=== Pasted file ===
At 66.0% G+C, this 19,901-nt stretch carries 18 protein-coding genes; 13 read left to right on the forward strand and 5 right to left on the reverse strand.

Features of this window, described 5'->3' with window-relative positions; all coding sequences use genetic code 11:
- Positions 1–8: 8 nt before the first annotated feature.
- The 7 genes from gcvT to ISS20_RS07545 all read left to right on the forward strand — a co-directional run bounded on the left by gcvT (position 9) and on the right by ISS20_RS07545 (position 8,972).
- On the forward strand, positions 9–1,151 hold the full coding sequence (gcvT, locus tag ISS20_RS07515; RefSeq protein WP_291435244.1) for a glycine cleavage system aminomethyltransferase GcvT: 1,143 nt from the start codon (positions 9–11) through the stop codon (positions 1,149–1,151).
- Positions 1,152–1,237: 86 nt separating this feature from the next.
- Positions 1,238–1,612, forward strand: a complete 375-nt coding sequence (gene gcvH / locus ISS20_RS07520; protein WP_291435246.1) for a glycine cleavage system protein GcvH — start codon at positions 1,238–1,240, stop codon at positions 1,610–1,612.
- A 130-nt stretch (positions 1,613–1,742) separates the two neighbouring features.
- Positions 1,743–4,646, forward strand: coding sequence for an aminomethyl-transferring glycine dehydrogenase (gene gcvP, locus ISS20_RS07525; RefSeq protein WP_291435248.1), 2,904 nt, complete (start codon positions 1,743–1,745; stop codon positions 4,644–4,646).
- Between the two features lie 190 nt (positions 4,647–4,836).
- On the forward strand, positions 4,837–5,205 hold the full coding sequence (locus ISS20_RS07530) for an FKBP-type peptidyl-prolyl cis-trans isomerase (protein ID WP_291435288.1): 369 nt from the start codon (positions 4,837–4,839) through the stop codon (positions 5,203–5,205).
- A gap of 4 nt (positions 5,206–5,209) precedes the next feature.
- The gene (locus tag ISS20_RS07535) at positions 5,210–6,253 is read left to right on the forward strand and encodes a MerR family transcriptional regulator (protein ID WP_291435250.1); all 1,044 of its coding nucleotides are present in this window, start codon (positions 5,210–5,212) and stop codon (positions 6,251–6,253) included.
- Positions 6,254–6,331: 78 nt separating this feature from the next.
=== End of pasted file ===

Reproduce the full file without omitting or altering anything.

At 66.0% G+C, this 19,901-nt stretch carries 18 protein-coding genes; 13 read left to right on the forward strand and 5 right to left on the reverse strand.

Features of this window, described 5'->3' with window-relative positions; all coding sequences use genetic code 11:
- Positions 1–8: 8 nt before the first annotated feature.
- The 7 genes from gcvT to ISS20_RS07545 all read left to right on the forward strand — a co-directional run bounded on the left by gcvT (position 9) and on the right by ISS20_RS07545 (position 8,972).
- On the forward strand, positions 9–1,151 hold the full coding sequence (gcvT, locus tag ISS20_RS07515; RefSeq protein WP_291435244.1) for a glycine cleavage system aminomethyltransferase GcvT: 1,143 nt from the start codon (positions 9–11) through the stop codon (positions 1,149–1,151).
- Positions 1,152–1,237: 86 nt separating this feature from the next.
- Positions 1,238–1,612, forward strand: a complete 375-nt coding sequence (gene gcvH / locus ISS20_RS07520; protein WP_291435246.1) for a glycine cleavage system protein GcvH — start codon at positions 1,238–1,240, stop codon at positions 1,610–1,612.
- A 130-nt stretch (positions 1,613–1,742) separates the two neighbouring features.
- Positions 1,743–4,646, forward strand: coding sequence for an aminomethyl-transferring glycine dehydrogenase (gene gcvP, locus ISS20_RS07525; RefSeq protein WP_291435248.1), 2,904 nt, complete (start codon positions 1,743–1,745; stop codon positions 4,644–4,646).
- Between the two features lie 190 nt (positions 4,647–4,836).
- On the forward strand, positions 4,837–5,205 hold the full coding sequence (locus ISS20_RS07530) for an FKBP-type peptidyl-prolyl cis-trans isomerase (protein ID WP_291435288.1): 369 nt from the start codon (positions 4,837–4,839) through the stop codon (positions 5,203–5,205).
- A gap of 4 nt (positions 5,206–5,209) precedes the next feature.
- The gene (locus tag ISS20_RS07535) at positions 5,210–6,253 is read left to right on the forward strand and encodes a MerR family transcriptional regulator (protein ID WP_291435250.1); all 1,044 of its coding nucleotides are present in this window, start codon (positions 5,210–5,212) and stop codon (positions 6,251–6,253) included.
- Positions 6,254–6,331: 78 nt separating this feature from the next.